The Health Education Authority’s drugs education campaign is the
surprise choice for the grand prix at this year’s IPA Advertising
A panel of top clients chaired by Lord Marshall, the British Airways
chairman, picked the Duckworth Finn Grubb Waters work, which is in sharp
contrast to big budget winners of recent years.
The awards - presented at London’s Hilton hotel on Tuesday evening -
were the first since a major overhaul designed to make them more
relevant to clients and to counter claims that they had become out of
Other winners in the highest-ranking five-star category, from which the
grand prix winner was chosen, were Army recruitment (Saatchi & Saatchi),
Colgate (Young & Rubicam), First Direct (WCRS), Marmite (BMP), Orange
(WCRS) and Volkswagen (BMP).
Orange also took the Charles Channon Award for the best contribution to
new learning, while Bartle Bogle Hegarty’s One 2 One campaign collected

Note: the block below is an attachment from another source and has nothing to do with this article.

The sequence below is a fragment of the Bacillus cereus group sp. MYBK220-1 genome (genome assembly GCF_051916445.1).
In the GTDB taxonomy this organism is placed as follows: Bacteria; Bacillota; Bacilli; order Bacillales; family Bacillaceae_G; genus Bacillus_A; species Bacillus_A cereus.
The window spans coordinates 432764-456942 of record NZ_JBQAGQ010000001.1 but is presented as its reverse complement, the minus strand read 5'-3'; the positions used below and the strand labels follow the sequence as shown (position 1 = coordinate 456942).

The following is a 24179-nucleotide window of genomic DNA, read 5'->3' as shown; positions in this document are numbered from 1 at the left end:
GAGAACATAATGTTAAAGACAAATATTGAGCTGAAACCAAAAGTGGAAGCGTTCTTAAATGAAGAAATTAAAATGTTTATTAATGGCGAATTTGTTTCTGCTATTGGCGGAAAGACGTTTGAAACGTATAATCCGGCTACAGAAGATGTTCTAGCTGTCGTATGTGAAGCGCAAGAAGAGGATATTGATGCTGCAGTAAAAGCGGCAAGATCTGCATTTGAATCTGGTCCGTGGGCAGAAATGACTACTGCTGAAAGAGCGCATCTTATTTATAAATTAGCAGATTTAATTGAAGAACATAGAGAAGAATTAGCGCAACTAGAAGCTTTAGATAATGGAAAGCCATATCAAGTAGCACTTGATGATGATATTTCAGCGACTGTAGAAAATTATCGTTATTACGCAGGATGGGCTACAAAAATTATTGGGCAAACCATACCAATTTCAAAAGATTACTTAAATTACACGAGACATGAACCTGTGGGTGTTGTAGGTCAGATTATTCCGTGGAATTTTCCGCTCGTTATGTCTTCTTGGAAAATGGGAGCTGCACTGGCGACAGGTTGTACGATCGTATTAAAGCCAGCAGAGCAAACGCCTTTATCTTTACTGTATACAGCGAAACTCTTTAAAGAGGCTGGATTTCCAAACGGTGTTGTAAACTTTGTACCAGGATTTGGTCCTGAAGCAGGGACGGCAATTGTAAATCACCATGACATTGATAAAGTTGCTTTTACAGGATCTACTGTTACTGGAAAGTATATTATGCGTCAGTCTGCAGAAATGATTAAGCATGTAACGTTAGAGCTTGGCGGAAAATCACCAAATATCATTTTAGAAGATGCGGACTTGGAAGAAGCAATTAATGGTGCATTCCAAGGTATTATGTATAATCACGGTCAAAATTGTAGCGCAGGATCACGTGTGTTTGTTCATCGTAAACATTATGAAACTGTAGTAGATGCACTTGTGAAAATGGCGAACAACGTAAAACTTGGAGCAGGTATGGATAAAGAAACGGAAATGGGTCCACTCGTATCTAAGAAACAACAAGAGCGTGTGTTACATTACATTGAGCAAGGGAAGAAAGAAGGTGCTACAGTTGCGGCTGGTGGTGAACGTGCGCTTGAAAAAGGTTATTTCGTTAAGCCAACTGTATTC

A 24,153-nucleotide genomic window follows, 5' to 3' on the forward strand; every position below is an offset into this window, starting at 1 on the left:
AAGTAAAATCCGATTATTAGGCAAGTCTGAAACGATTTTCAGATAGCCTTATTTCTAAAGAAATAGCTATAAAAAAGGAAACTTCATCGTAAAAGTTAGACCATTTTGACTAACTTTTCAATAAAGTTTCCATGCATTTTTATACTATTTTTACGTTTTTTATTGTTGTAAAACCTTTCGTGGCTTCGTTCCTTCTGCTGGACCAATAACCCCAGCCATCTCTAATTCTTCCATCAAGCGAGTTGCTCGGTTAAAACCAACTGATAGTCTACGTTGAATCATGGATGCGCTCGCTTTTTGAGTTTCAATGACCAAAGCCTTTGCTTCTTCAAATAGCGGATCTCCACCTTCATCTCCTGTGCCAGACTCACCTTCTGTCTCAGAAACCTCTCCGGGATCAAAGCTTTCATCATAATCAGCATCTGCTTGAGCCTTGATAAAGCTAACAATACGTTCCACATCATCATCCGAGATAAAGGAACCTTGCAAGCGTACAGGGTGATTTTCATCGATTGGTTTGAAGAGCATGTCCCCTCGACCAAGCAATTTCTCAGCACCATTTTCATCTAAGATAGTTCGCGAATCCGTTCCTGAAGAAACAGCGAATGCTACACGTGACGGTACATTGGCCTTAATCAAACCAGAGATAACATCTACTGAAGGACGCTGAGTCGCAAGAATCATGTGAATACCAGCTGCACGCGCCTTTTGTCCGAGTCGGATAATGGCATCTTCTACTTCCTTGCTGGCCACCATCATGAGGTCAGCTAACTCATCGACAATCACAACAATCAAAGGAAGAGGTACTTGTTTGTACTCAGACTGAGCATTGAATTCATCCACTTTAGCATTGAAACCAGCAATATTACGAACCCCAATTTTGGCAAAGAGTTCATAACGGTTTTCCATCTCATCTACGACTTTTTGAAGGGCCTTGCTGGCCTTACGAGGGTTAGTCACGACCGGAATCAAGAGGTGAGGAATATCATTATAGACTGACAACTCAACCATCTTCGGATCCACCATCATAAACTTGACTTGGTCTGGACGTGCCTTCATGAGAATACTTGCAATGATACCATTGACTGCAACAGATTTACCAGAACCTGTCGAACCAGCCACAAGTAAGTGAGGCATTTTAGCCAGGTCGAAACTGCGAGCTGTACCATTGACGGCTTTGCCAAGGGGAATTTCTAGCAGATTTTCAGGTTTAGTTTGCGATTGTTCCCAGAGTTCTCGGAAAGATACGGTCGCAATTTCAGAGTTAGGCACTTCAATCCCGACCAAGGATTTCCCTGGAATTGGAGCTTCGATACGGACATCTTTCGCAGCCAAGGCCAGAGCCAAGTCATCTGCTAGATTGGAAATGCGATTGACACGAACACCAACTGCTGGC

the ISBA prize for the best new entrant.
The HEA campaign took the top prize for what the judges said was its
successful infiltration of ’fortress youth’ with advertising that
neither patronised nor lectured.
The win surprised some observers, given that its results were less
easily quantifiable than the hard data backing the cases of rival
contenders for the top prize.
The awards presentation was accompanied by a war cry from the main
sponsor, the Financial Times, for agencies to regain the ground being
lost to management consultants.
David Bell, the FT’s chairman, claimed that while the value of brands as
shareholder assets had become more widely accepted by the City, agencies
were not the strong brand custodians they had been in the 60s and
Brand custodians had grown more concerned with short-term market share
than long-term equity building, he said.
Editor’s comment, p25.